Enhanced C# is a programming language that is backward-compatible with C#. Currently, only the front-end of EC# is complete; this front end is known as LeMP. LeMP is, in fact, language-agnostic and can support any programming language for which a parser and printer has been written based on Loyc trees, but so far no volunteers have stepped forward to write parsers or printers for other languages.
Since only the front-end is done, one uses LeMP as a C# preprocessor. Currently there is a Single-File Generator (a.k.a. Custom Tool) in Visual Studio that converts a single *.ecs file to plain C# whenever you save it. Typically, then, you’ll write projects that are mostly C#, with EC# used only when its benefits are big enough to outweigh the drawbacks of using a C# preprocessor.
It’s possible to use a modified build process, but more convenient not to; instead, just place both the *.ecs and *.out.cs files in source control. This has the advantage that you don’t have to modify your build server, and those without LeMP installed can still compile your projects.
EC# and LeMP are part of the Loyc initiative.
Why a new language?
I see new general-purpose language projects popping up all the time, and I don’t like it. In my opinion there’s no point in just making a language that is “better than C++” or “better than Java” or “better than C#”, because several languages fitting these descriptions already exist, and many of them are even stable. Enhanced C# is really a gimmick — it’s not the best language I could create, and it’s not intended to be. I’m developing it because I think that backward compatibility is a potential fruitful way to put more power in the hands of developers. Switching languages is a risky business maneuver, and a potentially difficult one if you already have a C# code base. The cost and perceived risk of switching largely explains why there is slow uptake of nice languages like D, Rust, Nemerle and even Ceylon. Languages perceived to be obscure, like Nim, Plaid, or Dyvil, don’t stand a chance.
That’s why Enhanced C# tries very hard to be backward compatible with C#. I don’t think 100% compatibility is necessary, but it’s important to make sure that the number of changes required to make the EC# compiler happy is very close to zero. If you find any existing C# isn’t handled properly by EC#, it’s probably just a bug - please file a bug report.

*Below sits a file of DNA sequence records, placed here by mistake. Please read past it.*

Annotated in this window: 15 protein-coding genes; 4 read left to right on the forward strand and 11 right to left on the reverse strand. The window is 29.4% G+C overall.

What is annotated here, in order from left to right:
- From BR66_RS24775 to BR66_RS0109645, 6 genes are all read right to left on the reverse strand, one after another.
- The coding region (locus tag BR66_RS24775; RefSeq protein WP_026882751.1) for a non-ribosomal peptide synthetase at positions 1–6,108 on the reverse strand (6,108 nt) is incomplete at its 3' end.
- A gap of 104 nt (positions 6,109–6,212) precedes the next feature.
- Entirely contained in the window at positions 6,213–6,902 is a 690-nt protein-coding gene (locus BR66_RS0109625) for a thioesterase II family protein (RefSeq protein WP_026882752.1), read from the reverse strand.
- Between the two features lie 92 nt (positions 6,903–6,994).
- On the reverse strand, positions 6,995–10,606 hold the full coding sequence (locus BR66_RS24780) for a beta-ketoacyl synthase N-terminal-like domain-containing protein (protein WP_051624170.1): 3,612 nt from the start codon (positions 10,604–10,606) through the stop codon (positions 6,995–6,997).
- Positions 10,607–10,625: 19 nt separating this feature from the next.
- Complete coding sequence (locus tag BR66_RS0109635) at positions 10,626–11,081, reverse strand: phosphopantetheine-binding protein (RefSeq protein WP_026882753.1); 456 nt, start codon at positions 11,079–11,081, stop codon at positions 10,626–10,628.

Plus, the fact that EC# converts to plain C# means that if you decide to stop using EC#, you can always discard your EC# code and just use the C# code - especially now that EC# can preserve comments and blank lines.
Most of the features currently available in Enhanced C# are implemented as LeMP macros. To learn about all these features, please visit the LeMP home page.
The dependence tree of Enhanced C#, LeMP, and other .NET Loyc libraries is
Loyc.Essentials.dll (Collection interfaces, collection adaptors, extension ^ methods, UString, important utility classes, and more) | Loyc.Collections.dll (Handy mutable and immutable collections: VList/WList, ^ ^ AList/BList/BMultiMap/SparseAList, Set/Map/MSet/MMap, DList) | | | +-----------------+ | | | | Loyc.Utilities.dll Loyc.Syntax.dll (Loyc trees, LES, helper types for LLLPG) (more utility classes) ^ ^ ^ ^ | | | | | | | LoycCore.Tests and | | LoycCore.Benchmarks | | | | Loyc.Ecs.dll (Enhanced C# parser & printer) | | +-----------------------+ | | | LeMP.StdMacros.dll (standard LeMP macros) | | | | | | LeMP.exe (Lexical Macro Processor + macros) | | LLLPG.exe (Loyc LL(k) Parser Generator) External libraries: - Theraot.Core is a compatibility library used only in .NET 3.5 builds - ICSharpCode.TextEditor is a text editor widget for LeMP's built-in editor - OxyPlot is used by LoycCore.Benchmarks to results of the newest benchmarks Note: Baadia is a prototype boxes-and-arrows diagram maker. It doesn't belong in this repo, but I haven't got around to separating it into its own repo.
To talk to me, you can either leave an issue on GitHub or email me at
gmail.com, with account name